Wednesday, November 16, 2011

To Everyone Who Has, More Will Be Given

November 16, 2011

Wednesday of the Thirty-Third Week in Ordinary Time

By Colleen O'Sullivan

While people were listening to Jesus speak, he proceeded to tell a parable because he was near Jerusalem and they thought that the Kingdom of God would appear there immediately. So he said, “A nobleman went off to a distant country to obtain the kingship for himself and then to return. He called ten of his servants and gave them ten gold coins and told them, ‘Engage in trade with these until I return.’ His fellow citizens, however, despised him and sent a delegation after him to announce, “’We do not want this man to be our king.’ But when he returned after obtaining the kingship, he had the servants called, to whom he had given the money, to learn what they had gained by trading. The first came forward and said, ‘Sir, your gold coin has earned ten additional ones.’ He replied, “Well done, good servant! You have been faithful in this very small matter; take charge of ten cities.’ Then the second came and reported, ‘Your gold coin, sir, has earned five more.’ And to this servant too he said, ‘You, take charge of five cities.’ Then the other servant came and said, ‘Sir, here is your gold coin; I kept it stored away in a handkerchief, for I was afraid of you, because you are a demanding man; you take up what you did not lay down and you harvest what you did not plant.’ He said to him ‘With your own words I shall condemn you, you wicked servant. You knew I was a demanding man, taking up what I did not lay down and harvesting what I did not plant; why did you not put my money in a bank? Then on my return I would have collected it with interest.’ And to those standing by he said, ‘Take the gold coin from him and give it to the servant who has ten.’ But they said to him, ‘Sir, he has ten gold coins.’ He replied, “I tell you, to everyone who has, more will be given, but from the one who has not, even what he has will be taken away. Now as for those enemies of mine who did not want me as their king, bring them here and slay them before me.’” After he had said this, he proceeded on his journey up to Jerusalem. (Luke 19:11-28)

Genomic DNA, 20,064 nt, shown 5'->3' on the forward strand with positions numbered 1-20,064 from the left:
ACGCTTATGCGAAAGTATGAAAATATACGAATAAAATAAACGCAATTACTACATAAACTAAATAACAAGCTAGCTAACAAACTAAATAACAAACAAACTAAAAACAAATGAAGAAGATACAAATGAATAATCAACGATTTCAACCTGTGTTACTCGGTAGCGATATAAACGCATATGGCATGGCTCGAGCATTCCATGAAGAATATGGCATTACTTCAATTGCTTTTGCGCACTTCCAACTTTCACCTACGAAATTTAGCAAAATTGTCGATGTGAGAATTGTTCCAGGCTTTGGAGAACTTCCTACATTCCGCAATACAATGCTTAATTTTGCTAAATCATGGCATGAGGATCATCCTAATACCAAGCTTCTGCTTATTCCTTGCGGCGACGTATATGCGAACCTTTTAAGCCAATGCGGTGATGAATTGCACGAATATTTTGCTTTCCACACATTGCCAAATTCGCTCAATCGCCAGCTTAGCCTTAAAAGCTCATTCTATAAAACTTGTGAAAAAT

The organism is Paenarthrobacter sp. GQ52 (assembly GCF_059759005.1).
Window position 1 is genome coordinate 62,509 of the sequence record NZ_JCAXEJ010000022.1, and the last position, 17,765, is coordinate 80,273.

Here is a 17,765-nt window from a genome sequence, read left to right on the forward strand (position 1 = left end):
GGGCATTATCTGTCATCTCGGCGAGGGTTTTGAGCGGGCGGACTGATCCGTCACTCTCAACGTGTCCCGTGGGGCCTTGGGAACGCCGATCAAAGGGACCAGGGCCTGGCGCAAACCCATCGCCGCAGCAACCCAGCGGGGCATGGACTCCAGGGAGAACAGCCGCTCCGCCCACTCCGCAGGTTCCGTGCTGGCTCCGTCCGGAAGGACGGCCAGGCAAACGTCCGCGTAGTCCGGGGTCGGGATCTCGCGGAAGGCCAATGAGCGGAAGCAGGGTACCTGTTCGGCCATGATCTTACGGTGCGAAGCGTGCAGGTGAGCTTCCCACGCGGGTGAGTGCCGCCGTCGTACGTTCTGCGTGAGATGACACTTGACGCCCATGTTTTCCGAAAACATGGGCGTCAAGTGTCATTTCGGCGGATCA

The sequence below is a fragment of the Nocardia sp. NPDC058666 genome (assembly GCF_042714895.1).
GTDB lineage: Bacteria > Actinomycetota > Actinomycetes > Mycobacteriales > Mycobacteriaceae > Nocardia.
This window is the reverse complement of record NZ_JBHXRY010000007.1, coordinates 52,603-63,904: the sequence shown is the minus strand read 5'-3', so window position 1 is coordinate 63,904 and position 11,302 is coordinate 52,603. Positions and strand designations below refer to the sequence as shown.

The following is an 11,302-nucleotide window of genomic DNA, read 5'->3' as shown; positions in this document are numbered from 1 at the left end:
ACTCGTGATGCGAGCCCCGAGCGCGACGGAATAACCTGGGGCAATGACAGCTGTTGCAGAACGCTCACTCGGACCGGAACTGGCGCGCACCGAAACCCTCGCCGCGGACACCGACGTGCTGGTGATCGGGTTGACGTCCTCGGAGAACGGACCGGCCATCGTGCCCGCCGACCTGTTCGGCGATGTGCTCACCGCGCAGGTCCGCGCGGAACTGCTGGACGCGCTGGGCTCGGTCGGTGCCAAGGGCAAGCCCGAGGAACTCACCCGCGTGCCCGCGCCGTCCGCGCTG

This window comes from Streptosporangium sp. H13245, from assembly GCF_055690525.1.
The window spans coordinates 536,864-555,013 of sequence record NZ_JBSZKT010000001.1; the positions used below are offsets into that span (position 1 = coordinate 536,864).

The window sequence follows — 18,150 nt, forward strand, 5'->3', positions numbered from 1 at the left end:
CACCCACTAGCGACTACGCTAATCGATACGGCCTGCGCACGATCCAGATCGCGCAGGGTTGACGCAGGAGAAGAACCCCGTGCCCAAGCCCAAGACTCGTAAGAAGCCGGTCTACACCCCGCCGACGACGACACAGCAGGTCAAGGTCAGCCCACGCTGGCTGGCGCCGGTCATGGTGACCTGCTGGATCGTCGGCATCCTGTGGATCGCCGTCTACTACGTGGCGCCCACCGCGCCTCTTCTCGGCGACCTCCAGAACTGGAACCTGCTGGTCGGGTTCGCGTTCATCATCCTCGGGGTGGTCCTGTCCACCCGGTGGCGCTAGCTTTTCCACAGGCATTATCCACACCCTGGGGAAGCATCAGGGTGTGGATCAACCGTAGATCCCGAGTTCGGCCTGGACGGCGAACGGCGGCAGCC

Lord, you have blessed and entrusted us with so many gifts. Help us to be generous in sharing with our brothers and sisters what you have given us.


Jesus tells this parable about the coins to his disciples as they are on their way to Jerusalem. They are expecting the reign of God to appear in Jerusalem. It would; but in no way that they were anticipating. In spite of all Jesus has said to the contrary, they are expecting Jesus to rule in earthly splendor, to wrest control from the Roman oppressors, to restore the political kingdom of Israel.

We hear the story from a different perspective. Jesus has been to Jerusalem. He has suffered, died and risen. He has ascended to the Father. We are the servants in the story, entrusted with gifts, awaiting our Lord’s return as King of all creation, at which point he will demand an accounting of us.

Most of the time when we hear this parable or the somewhat similar parable of the talents, we think about our material possessions and what we do with them. But God, through his Son, has given us other gifts as well and, I think, will be just as interested in what we do with these gifts as in what we do with our material goods.

God gives each of us the gift of life. God knows us before we are even conceived in our mothers’ wombs and has a purpose for sending each one of us into this world. When I think about how to multiply or share that gift, I think about having respect for life. We spend a great deal of time talking about being pro-life and anti-abortion. We also need to talk about respecting life at other stages, such as when people grow older and near the end of their lives here on earth. I remember driving to the ER in Delaware early one morning a couple of years ago, to find my mother on a stretcher, babbling incoherently. Normally, my mom was sharp as a tack, so I knew something was very wrong. I was horrified at the way the nursing staff treated her and my father and very glad I had gotten up when I did and gone there. They needed an advocate. The nurse said with a look of distaste, well, she’s 80 and she’s been like that ever since she got here, as though that were the sum total of my mother’s existence and a not very valuable one at that. If my father asked a question, she directed the answer to me. Fortunately, my mom had had a bad reaction to a new medication and was fine when it got out of her system, but I haven’t forgotten how disrespectfully and uncaringly they were treated just because of their age.

God gives each one of us the gift of unsurpassed love. No one could ever love us more than the One who created us. The thing we sometimes forget, though, is that God loves each and every one of us, even the people you and I don’t like, just as much as he loves us. So, when it comes to sharing and multiplying that gift, maybe we need to reach outside our comfort zones and try to look at other people as God sees them, his beloved creatures.

God also gives us the gifts of mercy and forgiveness. We all sin. We all fail to be the people we want to be in some fashion or another. Yet God is always waiting for us with open arms. All we have to do is turn back to God and he welcomes us. We get another chance. Are we that willing to extend that kind of forgiveness to those who hurt us?


When you’re praying today, take a few moments to reflect on the ways you have experienced God’s gifts of life, love, mercy and forgiveness. How could you better or more abundantly share those gifts with others?